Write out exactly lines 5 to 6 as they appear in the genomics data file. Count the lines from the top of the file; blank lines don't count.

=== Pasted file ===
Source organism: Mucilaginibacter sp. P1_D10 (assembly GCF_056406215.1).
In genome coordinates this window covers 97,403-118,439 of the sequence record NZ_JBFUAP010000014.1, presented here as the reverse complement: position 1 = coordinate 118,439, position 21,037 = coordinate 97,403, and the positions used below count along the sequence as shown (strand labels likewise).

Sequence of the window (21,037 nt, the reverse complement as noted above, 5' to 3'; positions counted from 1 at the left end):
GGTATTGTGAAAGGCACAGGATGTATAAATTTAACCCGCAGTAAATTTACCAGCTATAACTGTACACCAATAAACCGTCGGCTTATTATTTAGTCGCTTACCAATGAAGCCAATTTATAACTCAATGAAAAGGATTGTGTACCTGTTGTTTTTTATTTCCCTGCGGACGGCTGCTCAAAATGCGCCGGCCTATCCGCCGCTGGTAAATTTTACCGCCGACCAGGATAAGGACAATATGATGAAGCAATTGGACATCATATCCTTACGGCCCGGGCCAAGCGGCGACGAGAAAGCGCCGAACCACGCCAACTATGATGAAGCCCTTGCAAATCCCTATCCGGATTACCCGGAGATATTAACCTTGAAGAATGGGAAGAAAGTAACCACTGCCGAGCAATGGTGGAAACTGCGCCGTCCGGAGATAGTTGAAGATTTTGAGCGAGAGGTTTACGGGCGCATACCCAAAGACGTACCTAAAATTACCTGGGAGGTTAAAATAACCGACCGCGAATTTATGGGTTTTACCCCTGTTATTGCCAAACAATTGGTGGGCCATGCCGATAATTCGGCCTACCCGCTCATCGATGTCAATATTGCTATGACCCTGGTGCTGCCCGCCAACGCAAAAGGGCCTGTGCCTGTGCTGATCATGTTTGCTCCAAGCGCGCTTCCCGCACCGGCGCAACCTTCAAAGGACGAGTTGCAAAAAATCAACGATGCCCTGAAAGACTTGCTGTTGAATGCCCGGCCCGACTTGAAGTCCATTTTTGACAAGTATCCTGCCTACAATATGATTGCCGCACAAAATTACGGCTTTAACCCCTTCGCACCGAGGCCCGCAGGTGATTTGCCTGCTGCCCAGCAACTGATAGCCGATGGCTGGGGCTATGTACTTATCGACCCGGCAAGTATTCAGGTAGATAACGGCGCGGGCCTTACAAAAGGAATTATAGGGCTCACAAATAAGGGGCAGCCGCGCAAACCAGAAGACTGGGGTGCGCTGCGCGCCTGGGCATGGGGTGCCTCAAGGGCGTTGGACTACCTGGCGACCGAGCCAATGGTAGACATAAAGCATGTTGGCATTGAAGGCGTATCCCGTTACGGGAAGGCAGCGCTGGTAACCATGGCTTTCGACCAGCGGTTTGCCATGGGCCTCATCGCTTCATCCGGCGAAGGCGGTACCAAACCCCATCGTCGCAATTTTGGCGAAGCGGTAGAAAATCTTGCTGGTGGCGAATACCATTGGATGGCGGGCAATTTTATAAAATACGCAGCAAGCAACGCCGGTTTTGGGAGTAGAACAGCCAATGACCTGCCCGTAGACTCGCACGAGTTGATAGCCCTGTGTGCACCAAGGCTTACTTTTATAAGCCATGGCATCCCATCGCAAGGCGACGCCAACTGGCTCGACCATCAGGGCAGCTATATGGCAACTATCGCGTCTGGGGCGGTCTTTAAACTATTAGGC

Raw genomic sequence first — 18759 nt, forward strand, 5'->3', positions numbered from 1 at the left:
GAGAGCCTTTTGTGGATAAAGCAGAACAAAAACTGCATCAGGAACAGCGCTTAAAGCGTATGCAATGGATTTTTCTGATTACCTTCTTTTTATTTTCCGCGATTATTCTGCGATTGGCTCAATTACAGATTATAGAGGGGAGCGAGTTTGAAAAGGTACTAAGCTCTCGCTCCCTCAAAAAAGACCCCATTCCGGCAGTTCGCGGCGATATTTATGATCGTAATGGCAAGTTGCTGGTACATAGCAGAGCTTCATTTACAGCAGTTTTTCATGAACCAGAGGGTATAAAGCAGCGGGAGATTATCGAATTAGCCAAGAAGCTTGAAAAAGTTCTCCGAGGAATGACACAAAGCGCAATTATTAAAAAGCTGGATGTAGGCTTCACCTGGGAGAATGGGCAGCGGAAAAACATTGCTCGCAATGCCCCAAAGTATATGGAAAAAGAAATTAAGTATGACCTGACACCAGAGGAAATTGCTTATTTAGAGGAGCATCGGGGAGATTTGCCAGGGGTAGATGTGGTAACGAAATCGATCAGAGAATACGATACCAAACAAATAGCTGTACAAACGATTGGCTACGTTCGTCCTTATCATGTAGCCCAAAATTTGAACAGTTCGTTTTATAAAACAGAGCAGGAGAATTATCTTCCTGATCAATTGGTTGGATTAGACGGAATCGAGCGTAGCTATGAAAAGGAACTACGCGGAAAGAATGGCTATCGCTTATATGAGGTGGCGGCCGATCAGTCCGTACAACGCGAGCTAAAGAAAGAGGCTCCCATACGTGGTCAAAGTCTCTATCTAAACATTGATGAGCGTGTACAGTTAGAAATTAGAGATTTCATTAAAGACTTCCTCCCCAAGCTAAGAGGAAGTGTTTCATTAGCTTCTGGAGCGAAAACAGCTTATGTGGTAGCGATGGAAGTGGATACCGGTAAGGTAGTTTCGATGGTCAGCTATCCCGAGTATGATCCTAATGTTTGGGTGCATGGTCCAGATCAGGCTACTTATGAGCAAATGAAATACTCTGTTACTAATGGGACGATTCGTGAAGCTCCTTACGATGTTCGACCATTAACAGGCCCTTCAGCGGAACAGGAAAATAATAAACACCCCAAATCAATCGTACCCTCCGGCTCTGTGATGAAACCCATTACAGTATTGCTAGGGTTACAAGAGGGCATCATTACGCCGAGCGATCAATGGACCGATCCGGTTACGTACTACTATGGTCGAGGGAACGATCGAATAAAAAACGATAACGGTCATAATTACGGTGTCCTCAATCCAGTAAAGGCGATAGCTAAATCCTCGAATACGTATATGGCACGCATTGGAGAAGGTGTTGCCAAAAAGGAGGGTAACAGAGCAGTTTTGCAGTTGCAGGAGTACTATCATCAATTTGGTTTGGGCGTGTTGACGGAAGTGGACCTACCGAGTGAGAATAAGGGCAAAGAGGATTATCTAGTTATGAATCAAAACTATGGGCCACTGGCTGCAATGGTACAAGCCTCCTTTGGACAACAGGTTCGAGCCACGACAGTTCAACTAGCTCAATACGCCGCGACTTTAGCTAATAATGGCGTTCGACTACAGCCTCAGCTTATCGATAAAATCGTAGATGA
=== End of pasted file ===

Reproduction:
Raw genomic sequence first — 18759 nt, forward strand, 5'->3', positions numbered from 1 at the left:
GAGAGCCTTTTGTGGATAAAGCAGAACAAAAACTGCATCAGGAACAGCGCTTAAAGCGTATGCAATGGATTTTTCTGATTACCTTCTTTTTATTTTCCGCGATTATTCTGCGATTGGCTCAATTACAGATTATAGAGGGGAGCGAGTTTGAAAAGGTACTAAGCTCTCGCTCCCTCAAAAAAGACCCCATTCCGGCAGTTCGCGGCGATATTTATGATCGTAATGGCAAGTTGCTGGTACATAGCAGAGCTTCATTTACAGCAGTTTTTCATGAACCAGAGGGTATAAAGCAGCGGGAGATTATCGAATTAGCCAAGAAGCTTGAAAAAGTTCTCCGAGGAATGACACAAAGCGCAATTATTAAAAAGCTGGATGTAGGCTTCACCTGGGAGAATGGGCAGCGGAAAAACATTGCTCGCAATGCCCCAAAGTATATGGAAAAAGAAATTAAGTATGACCTGACACCAGAGGAAATTGCTTATTTAGAGGAGCATCGGGGAGATTTGCCAGGGGTAGATGTGGTAACGAAATCGATCAGAGAATACGATACCAAACAAATAGCTGTACAAACGATTGGCTACGTTCGTCCTTATCATGTAGCCCAAAATTTGAACAGTTCGTTTTATAAAACAGAGCAGGAGAATTATCTTCCTGATCAATTGGTTGGATTAGACGGAATCGAGCGTAGCTATGAAAAGGAACTACGCGGAAAGAATGGCTATCGCTTATATGAGGTGGCGGCCGATCAGTCCGTACAACGCGAGCTAAAGAAAGAGGCTCCCATACGTGGTCAAAGTCTCTATCTAAACATTGATGAGCGTGTACAGTTAGAAATTAGAGATTTCATTAAAGACTTCCTCCCCAAGCTAAGAGGAAGTGTTTCATTAGCTTCTGGAGCGAAAACAGCTTATGTGGTAGCGATGGAAGTGGATACCGGTAAGGTAGTTTCGATGGTCAGCTATCCCGAGTATGATCCTAATGTTTGGGTGCATGGTCCAGATCAGGCTACTTATGAGCAAATGAAATACTCTGTTACTAATGGGACGATTCGTGAAGCTCCTTACGATGTTCGACCATTAACAGGCCCTTCAGCGGAACAGGAAAATAATAAACACCCCAAATCAATCGTACCCTCCGGCTCTGTGATGAAACCCATTACAGTATTGCTAGGGTTACAAGAGGGCATCATTACGCCGAGCGATCAATGGACCGATCCGGTTACGTACTACTATGGTCGAGGGAACGATCGAATAAAAAACGATAACGGTCATAATTACGGTGTCCTCAATCCAGTAAAGGCGATAGCTAAATCCTCGAATACGTATATGGCACGCATTGGAGAAGGTGTTGCCAAAAAGGAGGGTAACAGAGCAGTTTTGCAGTTGCAGGAGTACTATCATCAATTTGGTTTGGGCGTGTTGACGGAAGTGGACCTACCGAGTGAGAATAAGGGCAAAGAGGATTATCTAGTTATGAATCAAAACTATGGGCCACTGGCTGCAATGGTACAAGCCTCCTTTGGACAACAGGTTCGAGCCACGACAGTTCAACTAGCTCAATACGCCGCGACTTTAGCTAATAATGGCGTTCGACTACAGCCTCAGCTTATCGATAAAATCGTAGATGA